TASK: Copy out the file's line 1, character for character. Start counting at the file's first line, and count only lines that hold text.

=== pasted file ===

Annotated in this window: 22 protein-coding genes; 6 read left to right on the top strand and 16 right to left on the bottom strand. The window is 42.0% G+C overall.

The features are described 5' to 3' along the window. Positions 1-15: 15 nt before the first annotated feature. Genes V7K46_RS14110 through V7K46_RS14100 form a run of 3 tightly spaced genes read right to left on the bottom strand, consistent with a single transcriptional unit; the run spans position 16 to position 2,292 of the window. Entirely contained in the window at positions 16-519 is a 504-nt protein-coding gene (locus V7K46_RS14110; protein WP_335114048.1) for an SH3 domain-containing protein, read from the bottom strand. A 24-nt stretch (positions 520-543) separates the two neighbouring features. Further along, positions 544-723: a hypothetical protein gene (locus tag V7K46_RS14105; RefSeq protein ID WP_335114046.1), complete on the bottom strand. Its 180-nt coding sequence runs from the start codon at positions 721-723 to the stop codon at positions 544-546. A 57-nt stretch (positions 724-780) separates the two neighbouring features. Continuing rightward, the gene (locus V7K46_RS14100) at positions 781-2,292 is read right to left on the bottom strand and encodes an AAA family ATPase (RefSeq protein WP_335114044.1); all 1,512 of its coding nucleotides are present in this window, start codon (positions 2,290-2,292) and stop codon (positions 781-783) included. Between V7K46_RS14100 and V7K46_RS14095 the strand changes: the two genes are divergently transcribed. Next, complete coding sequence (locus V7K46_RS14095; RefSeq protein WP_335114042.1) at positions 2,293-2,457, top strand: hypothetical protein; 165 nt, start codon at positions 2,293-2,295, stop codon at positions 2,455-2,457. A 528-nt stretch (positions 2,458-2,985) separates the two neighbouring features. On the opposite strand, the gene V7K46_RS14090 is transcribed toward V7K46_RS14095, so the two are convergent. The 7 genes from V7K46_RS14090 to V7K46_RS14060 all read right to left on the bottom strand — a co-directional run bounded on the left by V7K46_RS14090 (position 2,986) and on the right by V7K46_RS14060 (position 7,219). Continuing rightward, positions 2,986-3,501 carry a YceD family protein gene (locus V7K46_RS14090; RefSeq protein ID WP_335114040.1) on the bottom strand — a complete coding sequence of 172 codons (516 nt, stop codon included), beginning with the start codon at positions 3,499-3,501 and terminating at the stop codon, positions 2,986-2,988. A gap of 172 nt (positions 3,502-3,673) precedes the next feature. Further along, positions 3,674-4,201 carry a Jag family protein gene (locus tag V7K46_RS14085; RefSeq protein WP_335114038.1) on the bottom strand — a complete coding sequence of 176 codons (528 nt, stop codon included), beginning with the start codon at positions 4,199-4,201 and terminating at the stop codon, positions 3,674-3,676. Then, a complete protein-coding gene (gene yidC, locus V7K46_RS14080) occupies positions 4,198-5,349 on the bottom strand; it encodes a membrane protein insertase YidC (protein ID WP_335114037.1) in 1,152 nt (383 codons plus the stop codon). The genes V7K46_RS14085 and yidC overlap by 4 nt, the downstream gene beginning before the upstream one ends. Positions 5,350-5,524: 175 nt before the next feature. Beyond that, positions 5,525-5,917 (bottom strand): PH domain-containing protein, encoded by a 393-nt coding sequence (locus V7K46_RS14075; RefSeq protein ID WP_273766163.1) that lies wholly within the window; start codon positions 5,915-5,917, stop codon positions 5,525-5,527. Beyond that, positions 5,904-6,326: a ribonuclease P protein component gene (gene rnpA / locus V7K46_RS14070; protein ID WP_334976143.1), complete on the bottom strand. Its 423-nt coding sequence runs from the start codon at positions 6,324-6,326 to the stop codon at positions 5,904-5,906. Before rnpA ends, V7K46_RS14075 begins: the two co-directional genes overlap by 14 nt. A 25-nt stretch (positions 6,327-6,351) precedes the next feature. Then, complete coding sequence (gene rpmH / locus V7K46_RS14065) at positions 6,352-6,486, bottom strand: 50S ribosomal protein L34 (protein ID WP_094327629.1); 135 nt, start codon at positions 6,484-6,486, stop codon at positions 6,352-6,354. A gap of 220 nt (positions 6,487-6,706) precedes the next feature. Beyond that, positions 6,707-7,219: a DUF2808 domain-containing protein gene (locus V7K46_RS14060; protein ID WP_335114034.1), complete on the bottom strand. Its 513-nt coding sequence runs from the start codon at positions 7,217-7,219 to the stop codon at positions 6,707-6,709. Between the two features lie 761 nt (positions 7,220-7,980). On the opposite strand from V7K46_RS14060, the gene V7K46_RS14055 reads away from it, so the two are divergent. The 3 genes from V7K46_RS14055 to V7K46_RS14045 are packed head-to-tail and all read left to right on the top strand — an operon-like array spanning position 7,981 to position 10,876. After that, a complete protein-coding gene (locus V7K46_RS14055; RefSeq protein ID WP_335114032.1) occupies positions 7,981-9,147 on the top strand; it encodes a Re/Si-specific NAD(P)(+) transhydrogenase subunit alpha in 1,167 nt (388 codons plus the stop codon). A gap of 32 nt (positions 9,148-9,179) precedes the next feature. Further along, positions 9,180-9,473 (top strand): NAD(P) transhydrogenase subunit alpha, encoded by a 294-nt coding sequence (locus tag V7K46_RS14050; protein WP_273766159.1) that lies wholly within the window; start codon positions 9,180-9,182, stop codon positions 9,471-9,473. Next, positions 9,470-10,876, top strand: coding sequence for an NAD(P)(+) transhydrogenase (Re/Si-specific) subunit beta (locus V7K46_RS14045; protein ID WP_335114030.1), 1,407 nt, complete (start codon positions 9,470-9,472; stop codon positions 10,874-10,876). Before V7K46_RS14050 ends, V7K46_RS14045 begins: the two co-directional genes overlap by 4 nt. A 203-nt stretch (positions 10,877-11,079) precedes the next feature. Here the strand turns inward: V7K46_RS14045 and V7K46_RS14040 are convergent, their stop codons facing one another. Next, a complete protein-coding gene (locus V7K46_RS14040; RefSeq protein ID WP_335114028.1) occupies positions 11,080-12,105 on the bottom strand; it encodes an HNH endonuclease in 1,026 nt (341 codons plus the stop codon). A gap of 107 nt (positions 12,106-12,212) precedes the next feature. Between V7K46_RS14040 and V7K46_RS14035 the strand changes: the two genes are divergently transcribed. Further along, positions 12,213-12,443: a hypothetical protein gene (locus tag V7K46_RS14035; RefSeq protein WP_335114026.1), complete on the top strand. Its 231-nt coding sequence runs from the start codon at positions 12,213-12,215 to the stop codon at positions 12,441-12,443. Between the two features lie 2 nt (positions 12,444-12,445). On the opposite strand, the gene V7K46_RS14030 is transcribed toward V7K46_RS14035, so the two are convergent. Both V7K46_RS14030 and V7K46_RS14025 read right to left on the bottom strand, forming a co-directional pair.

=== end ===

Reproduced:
Annotated in this window: 22 protein-coding genes; 6 read left to right on the top strand and 16 right to left on the bottom strand. The window is 42.0% G+C overall.